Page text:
Super Mario Run, Nintendo’s biggest profile venture into the mobile market, saw the biggest launch in the history App Store, followed by the biggest slash-back when people realized it’s not a free app.
More than 2.85 million users enjoyed the first 3 levels of the game’s demo, which then asks for 10 USD to access the remaining worlds. At this point, most players called quits, and shared the tragic story of the game that dared not to be free-to-play.
Now, 75% of all downloads have resulted in multiple rants over social media sites, and even pics and videos of users gleefully deleting the app, while denouncing the unfairness of the price tag. The game, which was projected to rake over 70 USD million on its first month, in on the risk of bombing at 12-15 USD million, according to SuperData.
You might be on the players’ or Nintendo’s side, and each one does have its merits: Nintendo has always been a console powerhouse, and for a Mario game, 10 bucks might be the cheapest one has ever gone, and it’s the full price for all of the game’s content.
On the other hand, plenty of mobile gamers aren’t in for a ported console game, but for something to keep them busy for a month before deleting it, and Super Mario Run has a very high price tag compared to other quality apps like Hearthstone or even Pokémon Go. The fact Super Mario Run also has the controversial “always online” requirement didn’t help at all this “cash-grab” image gamers have made out of it.
#SuperMarioRun… well only if you have an Internet connection #FAIL pic.twitter.com/j4ZirffMhz
— Chris (@chris_b59) December 15, 2016
Even if you can’t sympathize with Nintendo, this goes to show the mobile gaming scene has a pretty harsh status quo regarding prices: anything asking for more than a dollar upfront cab be taken as offense, as demonstrated by the now thousands of angry tweets, statuses, etc.
The problem is, Super Mario Run wasn’t made according to what these players do consider “tolerable”. There are stories of people going broke after spending all their income in games like Candy Crush or Clash of Clans, and while everyone agrees that’s terrible, no one seems particularly threatened thanks to the micro-transaction model: if you just spend a couple bucks that’s okay, those losing their rent money on a game just lack self-control, right?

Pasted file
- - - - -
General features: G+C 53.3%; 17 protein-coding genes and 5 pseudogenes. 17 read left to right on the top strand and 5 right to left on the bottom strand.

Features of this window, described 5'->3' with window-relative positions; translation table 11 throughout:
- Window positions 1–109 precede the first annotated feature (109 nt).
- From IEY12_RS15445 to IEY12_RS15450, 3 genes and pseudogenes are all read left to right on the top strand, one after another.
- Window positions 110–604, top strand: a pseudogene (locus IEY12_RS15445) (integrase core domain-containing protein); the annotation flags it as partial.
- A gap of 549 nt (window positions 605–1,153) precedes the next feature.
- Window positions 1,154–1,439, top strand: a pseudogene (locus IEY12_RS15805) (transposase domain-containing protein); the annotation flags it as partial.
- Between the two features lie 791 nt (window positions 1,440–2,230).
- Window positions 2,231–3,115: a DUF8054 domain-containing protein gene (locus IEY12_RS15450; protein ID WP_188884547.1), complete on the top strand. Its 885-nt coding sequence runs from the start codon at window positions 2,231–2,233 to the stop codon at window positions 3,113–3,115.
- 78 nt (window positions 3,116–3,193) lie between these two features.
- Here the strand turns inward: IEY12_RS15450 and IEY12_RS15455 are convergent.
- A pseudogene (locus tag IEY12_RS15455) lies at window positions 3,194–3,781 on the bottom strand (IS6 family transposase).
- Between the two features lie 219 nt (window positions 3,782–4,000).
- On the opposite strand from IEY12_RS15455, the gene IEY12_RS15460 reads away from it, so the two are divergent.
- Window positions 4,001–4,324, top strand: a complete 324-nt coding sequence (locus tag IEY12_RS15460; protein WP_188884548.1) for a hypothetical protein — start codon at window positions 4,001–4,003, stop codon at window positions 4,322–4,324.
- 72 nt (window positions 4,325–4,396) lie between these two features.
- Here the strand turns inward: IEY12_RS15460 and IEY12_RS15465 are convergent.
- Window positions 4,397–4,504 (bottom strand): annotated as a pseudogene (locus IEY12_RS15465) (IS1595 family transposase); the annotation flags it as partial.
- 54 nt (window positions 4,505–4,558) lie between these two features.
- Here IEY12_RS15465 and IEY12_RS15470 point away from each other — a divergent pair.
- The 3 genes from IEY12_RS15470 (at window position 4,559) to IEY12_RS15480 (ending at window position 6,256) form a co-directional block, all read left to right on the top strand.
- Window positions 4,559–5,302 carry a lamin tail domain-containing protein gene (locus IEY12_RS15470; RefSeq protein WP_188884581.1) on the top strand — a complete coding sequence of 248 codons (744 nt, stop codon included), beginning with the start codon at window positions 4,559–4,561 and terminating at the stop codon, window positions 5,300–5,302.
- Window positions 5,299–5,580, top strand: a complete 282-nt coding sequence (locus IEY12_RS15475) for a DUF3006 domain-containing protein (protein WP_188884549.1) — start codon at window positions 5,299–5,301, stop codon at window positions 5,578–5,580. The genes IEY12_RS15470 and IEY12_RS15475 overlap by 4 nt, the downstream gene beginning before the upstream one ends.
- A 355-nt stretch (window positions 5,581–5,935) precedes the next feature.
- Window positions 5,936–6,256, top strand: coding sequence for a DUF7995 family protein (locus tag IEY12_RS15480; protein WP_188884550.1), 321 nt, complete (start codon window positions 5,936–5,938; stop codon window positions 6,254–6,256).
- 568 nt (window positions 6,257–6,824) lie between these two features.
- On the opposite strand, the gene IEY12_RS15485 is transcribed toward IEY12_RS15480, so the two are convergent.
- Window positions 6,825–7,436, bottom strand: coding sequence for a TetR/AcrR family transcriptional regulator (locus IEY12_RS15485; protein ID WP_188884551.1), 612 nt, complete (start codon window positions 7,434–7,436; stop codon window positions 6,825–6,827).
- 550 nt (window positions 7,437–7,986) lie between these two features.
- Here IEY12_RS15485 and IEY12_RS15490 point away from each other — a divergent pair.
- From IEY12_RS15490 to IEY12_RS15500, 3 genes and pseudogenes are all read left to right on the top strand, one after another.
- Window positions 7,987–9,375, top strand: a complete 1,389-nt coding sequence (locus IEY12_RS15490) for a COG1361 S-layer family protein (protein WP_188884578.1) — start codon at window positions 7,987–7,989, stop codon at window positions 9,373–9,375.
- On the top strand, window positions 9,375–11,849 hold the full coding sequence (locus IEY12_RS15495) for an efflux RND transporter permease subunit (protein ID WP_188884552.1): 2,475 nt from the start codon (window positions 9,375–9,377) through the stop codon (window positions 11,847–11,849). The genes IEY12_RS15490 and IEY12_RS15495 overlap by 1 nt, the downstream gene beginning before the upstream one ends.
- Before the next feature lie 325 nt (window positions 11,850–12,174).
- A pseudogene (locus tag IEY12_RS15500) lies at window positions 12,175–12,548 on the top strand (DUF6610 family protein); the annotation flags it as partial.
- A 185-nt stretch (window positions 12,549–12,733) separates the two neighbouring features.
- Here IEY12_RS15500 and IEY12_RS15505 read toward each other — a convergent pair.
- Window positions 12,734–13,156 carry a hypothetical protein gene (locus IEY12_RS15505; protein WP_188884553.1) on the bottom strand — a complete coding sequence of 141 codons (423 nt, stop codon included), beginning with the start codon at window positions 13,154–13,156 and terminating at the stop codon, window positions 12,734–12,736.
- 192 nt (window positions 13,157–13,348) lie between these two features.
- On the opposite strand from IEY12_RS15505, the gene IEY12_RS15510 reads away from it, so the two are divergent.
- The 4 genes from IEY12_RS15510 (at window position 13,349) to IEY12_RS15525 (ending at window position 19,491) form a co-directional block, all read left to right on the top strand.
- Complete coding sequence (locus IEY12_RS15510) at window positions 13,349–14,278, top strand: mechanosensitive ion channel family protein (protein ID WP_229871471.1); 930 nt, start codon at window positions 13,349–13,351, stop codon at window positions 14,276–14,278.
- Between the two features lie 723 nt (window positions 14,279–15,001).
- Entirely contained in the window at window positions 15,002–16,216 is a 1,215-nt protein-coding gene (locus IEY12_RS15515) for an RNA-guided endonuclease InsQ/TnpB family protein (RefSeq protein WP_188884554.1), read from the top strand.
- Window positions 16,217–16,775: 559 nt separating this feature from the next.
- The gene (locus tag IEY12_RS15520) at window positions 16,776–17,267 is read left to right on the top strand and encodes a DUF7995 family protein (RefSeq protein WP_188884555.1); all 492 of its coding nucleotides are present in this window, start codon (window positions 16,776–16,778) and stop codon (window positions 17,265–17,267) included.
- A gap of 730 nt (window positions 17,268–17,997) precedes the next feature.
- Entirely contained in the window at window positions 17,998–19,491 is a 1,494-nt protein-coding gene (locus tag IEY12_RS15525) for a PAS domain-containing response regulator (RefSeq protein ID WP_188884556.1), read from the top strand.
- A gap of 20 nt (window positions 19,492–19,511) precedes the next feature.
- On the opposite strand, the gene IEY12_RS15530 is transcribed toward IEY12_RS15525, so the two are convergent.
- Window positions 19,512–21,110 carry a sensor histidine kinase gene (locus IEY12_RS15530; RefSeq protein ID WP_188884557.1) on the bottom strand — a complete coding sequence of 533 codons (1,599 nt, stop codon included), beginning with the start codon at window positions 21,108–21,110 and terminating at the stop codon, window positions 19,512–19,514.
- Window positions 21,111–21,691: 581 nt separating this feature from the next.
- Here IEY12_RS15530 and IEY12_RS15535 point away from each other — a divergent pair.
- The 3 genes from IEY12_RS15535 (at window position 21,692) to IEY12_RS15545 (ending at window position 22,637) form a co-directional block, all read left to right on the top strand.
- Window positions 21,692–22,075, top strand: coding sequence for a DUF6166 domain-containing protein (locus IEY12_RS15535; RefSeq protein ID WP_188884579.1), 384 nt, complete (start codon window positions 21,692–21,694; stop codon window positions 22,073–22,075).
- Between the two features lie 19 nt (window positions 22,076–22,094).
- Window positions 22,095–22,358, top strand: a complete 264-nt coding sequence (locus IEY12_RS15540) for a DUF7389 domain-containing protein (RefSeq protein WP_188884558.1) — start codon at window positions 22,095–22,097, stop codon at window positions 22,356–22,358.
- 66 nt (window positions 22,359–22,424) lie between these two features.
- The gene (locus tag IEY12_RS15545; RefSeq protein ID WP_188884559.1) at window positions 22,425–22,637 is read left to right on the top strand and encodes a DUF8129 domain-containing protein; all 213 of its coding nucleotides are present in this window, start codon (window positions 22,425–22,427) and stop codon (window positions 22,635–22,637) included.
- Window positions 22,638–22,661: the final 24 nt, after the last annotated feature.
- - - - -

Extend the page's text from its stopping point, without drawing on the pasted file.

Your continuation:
The truth is, most successful mobile games are engineered to take the most money they can out of you, and micro-transactions are key, since, while 10 USD seems obscene, asking for one buck ten times in a span of days looks innocuous enough.
Super Mario Run doesn’t have any shady tactics: it asks the full price of a full game and that’s it. There’s this common conversation about mobile gamers not appreciating the effort put into quality products and demanding everything to be free, when “free” is not a real part of the equation in any successful videogame in any platform; developing them is expensive, as is the marketing, but a sea of “freeware” games with hidden transactions has somewhat numbed our common sense when it comes to measuring a developer’s worth.
The biggest problem with this is, developers like Nintendo, which doesn’t seem interested in partaking on the micro-transaction model, might have no way of recovering their losses when making “real” games for mobile, because people aren’t willing to pay for a “real” game on mobile. The result is a lack of quality products and an App store flooded with shoddy apps asking for personal data on install, and the pervasiveness of the classic “is just a mobile game” mentality that might be robbing us from the real good stuff.
But to be fair, the “always online” thing is undefendable.